I was reading an entry level statistics textbook. In the chapter on maximum likelihood estimation of the success proportion in data with binomial distribution, it gave a formula for calculating a confidence interval and then nonchalantly mentioned

Consider its actual coverage probability, that is, the probability that the method produces an interval that captures the true parameter value. This may be quite a bit less than the nominal value.

And goes on with a suggestion to construct an alternative "confidence interval", which presumably contains the actual coverage probability.

I was confronted with the idea of nominal and actual coverage probability for the first time. Making my way through old questions here, I think I got an understanding for it: there are two different concepts we call probability, the first being how probable it is that a not-yet-happened event will produce a given result, and the second is how probable is that an observing agent's guess for the result of an already-happened-event is true. It also seemed that confidence intervals only measure the first type of probability, and that something called "credible intervals" measure the second type of probability. I summarily assumed that confidence intervals are the ones which calculate "nominal coverage probability" and credible intervals are the ones which cover "actual coverage probability".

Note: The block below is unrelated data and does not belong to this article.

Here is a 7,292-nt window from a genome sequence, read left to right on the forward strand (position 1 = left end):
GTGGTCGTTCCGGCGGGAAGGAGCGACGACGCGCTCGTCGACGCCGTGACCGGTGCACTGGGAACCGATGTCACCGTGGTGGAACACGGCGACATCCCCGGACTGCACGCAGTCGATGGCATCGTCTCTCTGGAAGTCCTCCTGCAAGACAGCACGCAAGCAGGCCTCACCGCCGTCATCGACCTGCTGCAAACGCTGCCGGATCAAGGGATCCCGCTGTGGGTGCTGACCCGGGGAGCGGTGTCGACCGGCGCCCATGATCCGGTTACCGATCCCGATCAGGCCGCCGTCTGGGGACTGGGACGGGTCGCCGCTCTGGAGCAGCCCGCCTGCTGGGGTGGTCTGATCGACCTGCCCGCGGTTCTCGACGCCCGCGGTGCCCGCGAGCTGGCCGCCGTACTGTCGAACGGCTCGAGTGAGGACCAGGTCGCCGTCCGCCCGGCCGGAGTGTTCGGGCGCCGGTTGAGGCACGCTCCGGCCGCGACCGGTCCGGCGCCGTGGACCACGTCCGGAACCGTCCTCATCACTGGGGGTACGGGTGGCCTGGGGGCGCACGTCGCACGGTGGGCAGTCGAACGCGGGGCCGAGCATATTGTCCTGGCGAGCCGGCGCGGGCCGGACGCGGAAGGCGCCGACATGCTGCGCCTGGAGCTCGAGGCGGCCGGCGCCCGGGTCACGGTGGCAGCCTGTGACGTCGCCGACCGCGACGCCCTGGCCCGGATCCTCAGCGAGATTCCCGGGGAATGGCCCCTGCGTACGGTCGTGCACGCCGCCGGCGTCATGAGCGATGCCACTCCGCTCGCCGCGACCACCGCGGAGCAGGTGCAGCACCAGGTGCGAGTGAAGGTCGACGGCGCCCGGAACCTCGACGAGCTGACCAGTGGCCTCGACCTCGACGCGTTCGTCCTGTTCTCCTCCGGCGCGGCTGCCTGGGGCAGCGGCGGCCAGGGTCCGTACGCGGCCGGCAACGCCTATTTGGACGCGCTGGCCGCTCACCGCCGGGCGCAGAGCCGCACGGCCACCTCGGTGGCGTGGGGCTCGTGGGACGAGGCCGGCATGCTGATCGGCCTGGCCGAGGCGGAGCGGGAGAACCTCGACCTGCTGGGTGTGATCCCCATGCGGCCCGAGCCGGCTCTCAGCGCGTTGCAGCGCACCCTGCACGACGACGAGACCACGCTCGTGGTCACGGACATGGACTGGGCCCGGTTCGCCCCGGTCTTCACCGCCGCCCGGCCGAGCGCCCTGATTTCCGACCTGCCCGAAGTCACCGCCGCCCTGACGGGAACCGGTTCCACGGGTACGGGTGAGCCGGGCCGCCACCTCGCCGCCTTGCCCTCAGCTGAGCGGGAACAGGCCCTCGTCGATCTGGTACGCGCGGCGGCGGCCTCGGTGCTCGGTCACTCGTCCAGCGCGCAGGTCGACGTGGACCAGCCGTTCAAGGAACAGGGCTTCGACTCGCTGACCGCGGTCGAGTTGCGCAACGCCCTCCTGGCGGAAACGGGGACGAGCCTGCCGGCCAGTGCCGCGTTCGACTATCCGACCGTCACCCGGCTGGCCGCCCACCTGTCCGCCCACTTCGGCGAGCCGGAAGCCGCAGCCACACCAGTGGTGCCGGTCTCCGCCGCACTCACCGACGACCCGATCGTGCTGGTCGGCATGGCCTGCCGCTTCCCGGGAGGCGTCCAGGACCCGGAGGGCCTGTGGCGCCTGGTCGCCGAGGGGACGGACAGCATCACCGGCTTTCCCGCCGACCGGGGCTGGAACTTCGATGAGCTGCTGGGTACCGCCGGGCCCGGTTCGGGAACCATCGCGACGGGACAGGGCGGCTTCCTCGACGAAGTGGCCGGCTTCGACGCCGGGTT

But maybe I have misinterpreted the book (it is not entirely clear on whether the different calculation methods it offers are for a confidence interval and a credible interval, or for two different types of confidence interval), or the other sources I used to come to my current understanding. Especially a comment which I got on another question,

Confidence intervals for frequentist, credible for Bayesian

made me doubt my conclusions, as the book did not describe a Bayesian method in that chapter.

So please clarify if my understanding is correct, or if I have made a logical error on the way.

  • $\begingroup$ The nominal coverage probability is the "target" coverage probability: the one we try to attain when we derive a method providing a confidence interval. The actual coverage is the "true" coverage. Some people say that the confidence interval is exact when the actual coverage equals the nominal coverage. Scotchi and Unwisdom have mentionned that the confidence interval is never exact for discrete data. Another example is when we use an asymptotic confidence interval: it is exact only when $n \to \infty$. I totally understand your idea because "actual" is also a synonym of "present". $\endgroup$ Commented Feb 12, 2014 at 21:29

3 Answers 3


In general, the actual coverage probability will never be equal to the nominal probability when you are working with a discrete distribution.